I ALWAYS suspected that the most powerful arbiters of what makes a classic car are the chaps in hi-vis jackets at village shows – but I’ve a feeling that the goalposts have moved during lockdown.
You’ll know these chaps if you own a vaguely old car, as in more normal times they’ll be manning the gates, directing incoming motorists with a quiet word through a lowered window or, if they’re really up against it, with a single outstretched arm.
In an instant, they have to judge if your Subaru Impreza or Mazda MX-5 will be counted by the wider public as an important piece of the nation’s heritage.
Get it right and you’ll be sent to show off alongside the E-types and Austin A40s, but get it wrong and you’ll be sentenced to an afternoon in obscurity in the visitor car park, hiding between Renault Scenics and Skoda Kodiaks.
But there haven’t been many shows during the pandemic, and it’s only later this summer that it looks like some old favourites from across the North West, including the Lydiate Classic Car Show on July 4 and the Ormskirk MotorFest on August 29, get back underway.
In the meantime, and with car sales depressed during much of the shutdown, another judge, jury and executioner of old cars has sprung into action; the chaps who stick flyers on car windscreens, saying they’ll give you a decent cash price for scrapping it.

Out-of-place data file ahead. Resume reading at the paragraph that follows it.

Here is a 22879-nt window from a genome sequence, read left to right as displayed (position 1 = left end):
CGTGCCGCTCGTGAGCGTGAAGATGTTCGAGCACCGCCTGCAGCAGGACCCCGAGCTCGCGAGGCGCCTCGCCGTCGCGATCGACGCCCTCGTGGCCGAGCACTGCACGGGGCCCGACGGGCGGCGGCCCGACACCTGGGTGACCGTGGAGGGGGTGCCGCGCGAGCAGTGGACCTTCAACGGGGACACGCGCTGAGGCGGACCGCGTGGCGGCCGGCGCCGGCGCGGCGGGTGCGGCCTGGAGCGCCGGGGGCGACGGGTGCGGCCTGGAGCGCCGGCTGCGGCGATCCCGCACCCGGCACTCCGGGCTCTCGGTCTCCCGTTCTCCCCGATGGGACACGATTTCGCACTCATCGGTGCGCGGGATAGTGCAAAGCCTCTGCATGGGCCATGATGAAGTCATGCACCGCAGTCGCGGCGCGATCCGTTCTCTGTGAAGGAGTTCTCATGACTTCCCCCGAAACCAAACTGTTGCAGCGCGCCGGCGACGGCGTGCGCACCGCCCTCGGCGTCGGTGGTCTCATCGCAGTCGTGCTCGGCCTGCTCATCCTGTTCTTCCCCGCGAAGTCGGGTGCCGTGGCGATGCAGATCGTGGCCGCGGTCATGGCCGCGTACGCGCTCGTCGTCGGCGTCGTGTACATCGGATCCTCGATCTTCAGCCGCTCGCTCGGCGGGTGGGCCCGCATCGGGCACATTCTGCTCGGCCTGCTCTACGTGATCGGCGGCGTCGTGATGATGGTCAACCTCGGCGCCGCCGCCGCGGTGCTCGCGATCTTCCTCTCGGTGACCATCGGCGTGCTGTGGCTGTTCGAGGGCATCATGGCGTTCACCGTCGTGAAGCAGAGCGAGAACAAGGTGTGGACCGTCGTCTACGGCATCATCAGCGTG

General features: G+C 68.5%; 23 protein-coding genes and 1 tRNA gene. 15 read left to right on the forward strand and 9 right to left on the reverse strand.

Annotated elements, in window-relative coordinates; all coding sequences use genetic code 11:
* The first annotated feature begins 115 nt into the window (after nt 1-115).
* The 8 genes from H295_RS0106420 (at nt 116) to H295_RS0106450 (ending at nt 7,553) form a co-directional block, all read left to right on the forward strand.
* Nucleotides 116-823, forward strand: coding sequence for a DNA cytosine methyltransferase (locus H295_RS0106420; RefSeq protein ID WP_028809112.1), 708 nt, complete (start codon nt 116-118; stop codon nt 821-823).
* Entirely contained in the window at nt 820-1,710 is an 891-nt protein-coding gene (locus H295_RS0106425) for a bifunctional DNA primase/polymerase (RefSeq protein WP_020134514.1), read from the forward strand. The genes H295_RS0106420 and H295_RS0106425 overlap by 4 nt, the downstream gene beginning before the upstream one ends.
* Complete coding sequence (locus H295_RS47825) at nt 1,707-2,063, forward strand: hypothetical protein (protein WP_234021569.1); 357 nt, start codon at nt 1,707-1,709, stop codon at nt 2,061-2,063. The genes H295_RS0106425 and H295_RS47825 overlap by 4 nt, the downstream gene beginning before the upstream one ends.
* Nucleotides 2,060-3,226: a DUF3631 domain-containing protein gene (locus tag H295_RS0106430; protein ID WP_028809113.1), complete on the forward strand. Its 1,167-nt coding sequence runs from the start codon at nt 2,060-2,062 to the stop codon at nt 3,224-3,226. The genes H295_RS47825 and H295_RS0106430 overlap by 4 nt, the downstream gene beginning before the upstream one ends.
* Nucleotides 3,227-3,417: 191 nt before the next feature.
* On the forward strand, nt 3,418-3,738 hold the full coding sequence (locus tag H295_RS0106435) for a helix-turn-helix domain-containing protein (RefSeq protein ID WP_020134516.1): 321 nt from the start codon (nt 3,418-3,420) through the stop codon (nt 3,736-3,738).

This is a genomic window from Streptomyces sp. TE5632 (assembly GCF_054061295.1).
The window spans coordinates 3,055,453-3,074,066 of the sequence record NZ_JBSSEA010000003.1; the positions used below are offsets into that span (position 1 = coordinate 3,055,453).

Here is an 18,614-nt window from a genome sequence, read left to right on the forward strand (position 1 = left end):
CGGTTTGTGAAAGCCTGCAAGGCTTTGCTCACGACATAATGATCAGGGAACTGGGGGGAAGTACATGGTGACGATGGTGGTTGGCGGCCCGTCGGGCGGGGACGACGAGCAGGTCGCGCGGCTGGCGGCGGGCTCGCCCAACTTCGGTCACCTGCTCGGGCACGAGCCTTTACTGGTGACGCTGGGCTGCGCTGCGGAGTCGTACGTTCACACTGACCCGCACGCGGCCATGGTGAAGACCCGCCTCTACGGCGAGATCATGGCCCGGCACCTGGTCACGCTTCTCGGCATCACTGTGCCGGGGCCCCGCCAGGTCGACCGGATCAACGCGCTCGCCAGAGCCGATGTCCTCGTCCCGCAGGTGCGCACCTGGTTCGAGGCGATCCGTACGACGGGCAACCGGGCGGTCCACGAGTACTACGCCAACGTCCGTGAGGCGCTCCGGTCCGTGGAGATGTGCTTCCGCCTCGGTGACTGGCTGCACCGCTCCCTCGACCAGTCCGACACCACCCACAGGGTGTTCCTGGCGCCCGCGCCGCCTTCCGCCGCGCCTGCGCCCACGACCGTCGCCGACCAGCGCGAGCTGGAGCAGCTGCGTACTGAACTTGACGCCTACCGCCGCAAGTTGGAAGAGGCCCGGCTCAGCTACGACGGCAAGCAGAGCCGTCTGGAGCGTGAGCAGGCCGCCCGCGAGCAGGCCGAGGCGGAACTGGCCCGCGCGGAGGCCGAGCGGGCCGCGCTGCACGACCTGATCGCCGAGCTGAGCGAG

I know this because I was in Birkdale the other day and I spotted one of these on – drum roll, if you don’t mind – a Jaguar X-Type.
Coincidentally, a couple of us were talking about the X-Type in the Classic Car Weekly office barely a few days earlier, because the Jaguar Enthusiasts’ Club is organising a celebration for Britain’s 3-Series rival at its national rally in July – and the consensus was that the X-Type has, just about, made it to classic car-dom. There are so many things to commend the X-Type, starting with the common pub misconception that it’s a Mondeo in drag, whereas in reality it’s much more than that – you couldn’t buy a Mondeo with four-wheel-drive and a three-litre engine, for starters.
You could talk about how, while it was pitched squarely at 3-Series and A4 buyers in the early years of the new Millennium, Jaguar’s engineers benchmarked it against the Subaru Impreza Turbo when it was being developed.
Then there’s the local history angle, too; readers of a certain age will remember the palpable relief of Halewood factory workers on North West Tonight when, having been told their jobs were on the line when Ford Escort production ended, that they’d been given the gig of bolting the new ‘baby Jaguar’ together instead.
So to see the owner of a surviving X-Type being invited to scrap it saddened me, because the X-Type deserves a better fate than that.
It deserves to be taken under the wing of a Jaguar enthusiast, tidied up, and put on show at that club national rally.
Not convinced? Well, just remember that a generation or so people were eyeing up Jaguar Mk2s and early XJ6s for the scrapheap too.
The X-Type’s time will come, if it hasn’t already.
David Simister is the editor of Classic Car Weekly